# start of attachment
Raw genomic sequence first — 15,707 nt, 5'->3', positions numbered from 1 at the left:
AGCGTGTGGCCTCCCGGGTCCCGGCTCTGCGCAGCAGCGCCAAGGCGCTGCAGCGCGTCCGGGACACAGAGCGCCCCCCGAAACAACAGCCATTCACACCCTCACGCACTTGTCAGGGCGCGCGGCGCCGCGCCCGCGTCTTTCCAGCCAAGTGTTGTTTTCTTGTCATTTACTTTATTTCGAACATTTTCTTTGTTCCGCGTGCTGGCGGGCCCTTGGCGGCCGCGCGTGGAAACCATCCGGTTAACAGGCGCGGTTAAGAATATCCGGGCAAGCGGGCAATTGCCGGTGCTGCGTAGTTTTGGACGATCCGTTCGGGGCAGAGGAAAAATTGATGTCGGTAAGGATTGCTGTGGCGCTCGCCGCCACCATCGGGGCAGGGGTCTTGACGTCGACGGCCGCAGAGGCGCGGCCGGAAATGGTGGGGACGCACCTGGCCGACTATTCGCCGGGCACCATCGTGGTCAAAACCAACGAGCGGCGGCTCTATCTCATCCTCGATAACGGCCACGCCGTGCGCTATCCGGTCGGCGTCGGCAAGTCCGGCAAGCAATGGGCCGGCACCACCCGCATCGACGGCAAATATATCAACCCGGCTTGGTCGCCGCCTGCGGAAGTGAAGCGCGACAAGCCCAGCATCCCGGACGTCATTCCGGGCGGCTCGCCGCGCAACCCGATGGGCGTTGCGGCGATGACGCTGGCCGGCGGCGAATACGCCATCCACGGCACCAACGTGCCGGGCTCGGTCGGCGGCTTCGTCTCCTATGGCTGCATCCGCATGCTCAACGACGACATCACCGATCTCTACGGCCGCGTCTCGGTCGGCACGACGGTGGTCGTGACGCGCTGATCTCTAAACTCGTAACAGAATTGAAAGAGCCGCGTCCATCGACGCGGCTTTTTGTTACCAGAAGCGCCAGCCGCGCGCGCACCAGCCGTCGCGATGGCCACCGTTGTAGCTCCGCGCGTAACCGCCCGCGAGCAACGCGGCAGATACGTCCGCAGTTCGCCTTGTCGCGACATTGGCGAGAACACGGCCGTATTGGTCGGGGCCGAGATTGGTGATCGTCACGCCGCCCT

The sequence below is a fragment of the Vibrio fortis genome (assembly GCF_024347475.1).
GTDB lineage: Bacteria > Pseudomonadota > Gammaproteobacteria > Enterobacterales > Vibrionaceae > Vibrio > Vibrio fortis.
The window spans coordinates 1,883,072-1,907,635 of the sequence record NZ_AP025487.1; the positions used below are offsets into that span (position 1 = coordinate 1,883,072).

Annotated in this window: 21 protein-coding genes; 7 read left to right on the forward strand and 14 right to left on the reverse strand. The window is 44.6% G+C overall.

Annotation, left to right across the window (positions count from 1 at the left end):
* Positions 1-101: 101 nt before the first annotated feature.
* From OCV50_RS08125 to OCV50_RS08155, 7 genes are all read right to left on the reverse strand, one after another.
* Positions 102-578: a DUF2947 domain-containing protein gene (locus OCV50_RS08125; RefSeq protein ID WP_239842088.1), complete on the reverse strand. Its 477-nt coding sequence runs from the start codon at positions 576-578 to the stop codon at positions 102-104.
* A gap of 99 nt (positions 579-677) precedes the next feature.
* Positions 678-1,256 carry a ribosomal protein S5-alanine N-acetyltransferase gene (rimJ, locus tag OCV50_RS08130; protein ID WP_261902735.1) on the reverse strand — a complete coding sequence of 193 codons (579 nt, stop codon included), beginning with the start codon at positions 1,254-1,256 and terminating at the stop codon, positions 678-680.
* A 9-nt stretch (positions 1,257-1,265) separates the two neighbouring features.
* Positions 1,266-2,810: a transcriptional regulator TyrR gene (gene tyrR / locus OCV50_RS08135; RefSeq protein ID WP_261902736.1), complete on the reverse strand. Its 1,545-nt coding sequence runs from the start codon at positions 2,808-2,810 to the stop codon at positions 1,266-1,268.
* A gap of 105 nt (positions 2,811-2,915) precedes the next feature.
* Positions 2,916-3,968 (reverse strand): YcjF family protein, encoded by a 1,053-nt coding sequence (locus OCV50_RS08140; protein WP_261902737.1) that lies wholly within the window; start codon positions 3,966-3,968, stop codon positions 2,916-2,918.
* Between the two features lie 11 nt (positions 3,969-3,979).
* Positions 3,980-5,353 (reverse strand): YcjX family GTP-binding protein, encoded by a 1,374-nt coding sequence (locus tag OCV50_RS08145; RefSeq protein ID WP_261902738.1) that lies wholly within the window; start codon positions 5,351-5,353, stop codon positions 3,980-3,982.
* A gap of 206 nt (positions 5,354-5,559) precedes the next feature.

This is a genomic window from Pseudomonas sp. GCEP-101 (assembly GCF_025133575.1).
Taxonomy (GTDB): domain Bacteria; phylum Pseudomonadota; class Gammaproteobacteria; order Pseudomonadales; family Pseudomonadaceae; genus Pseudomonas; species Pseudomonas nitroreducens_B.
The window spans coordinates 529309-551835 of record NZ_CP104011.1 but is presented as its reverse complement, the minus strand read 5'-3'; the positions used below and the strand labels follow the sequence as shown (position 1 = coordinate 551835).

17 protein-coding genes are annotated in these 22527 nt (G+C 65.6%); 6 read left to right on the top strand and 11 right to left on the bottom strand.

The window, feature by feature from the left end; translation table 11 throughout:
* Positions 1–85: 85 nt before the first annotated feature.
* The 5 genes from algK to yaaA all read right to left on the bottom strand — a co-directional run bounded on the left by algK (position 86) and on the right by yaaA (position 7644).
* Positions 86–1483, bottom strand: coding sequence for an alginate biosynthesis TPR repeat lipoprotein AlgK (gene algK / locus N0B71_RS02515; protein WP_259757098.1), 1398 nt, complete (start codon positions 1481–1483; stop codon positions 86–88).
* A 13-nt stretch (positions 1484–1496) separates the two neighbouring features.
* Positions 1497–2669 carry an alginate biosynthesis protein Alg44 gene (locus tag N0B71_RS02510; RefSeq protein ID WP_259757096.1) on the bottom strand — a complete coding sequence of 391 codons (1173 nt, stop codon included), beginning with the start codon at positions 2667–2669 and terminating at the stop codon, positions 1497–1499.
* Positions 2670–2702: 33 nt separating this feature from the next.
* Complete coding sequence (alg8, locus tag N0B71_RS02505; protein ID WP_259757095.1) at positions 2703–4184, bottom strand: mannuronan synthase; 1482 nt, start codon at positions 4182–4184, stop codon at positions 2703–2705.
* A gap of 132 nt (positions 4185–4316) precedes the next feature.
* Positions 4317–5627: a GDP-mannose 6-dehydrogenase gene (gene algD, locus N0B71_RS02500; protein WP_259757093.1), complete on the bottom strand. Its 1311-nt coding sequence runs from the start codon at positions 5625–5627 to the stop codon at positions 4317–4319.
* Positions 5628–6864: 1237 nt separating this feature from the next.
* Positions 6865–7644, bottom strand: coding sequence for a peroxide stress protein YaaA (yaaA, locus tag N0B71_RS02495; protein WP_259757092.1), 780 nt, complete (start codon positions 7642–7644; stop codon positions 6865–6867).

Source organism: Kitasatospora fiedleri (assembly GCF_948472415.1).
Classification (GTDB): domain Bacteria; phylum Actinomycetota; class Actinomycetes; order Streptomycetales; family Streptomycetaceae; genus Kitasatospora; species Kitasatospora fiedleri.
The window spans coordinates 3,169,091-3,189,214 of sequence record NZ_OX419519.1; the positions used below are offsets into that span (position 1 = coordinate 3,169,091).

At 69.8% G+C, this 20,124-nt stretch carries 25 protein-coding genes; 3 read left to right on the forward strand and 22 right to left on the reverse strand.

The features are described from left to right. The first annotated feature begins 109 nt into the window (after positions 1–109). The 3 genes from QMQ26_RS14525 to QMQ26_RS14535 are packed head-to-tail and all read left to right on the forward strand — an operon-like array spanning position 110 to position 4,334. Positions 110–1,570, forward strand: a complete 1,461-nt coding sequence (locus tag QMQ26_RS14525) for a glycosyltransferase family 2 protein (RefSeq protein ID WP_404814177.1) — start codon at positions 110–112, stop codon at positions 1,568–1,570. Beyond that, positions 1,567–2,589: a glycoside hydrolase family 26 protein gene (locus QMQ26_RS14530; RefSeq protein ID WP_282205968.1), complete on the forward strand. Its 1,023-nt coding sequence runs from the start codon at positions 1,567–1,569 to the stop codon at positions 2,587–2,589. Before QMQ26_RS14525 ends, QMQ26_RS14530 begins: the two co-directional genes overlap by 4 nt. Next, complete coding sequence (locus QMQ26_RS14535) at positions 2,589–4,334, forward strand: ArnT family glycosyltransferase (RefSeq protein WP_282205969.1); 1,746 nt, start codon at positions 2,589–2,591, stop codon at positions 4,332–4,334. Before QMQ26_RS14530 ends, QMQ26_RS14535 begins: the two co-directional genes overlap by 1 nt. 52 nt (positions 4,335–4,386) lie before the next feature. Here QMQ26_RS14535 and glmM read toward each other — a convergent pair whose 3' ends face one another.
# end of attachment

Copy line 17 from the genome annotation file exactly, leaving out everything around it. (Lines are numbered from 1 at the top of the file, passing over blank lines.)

* Between the two features lie 11 nt (positions 3,969-3,979).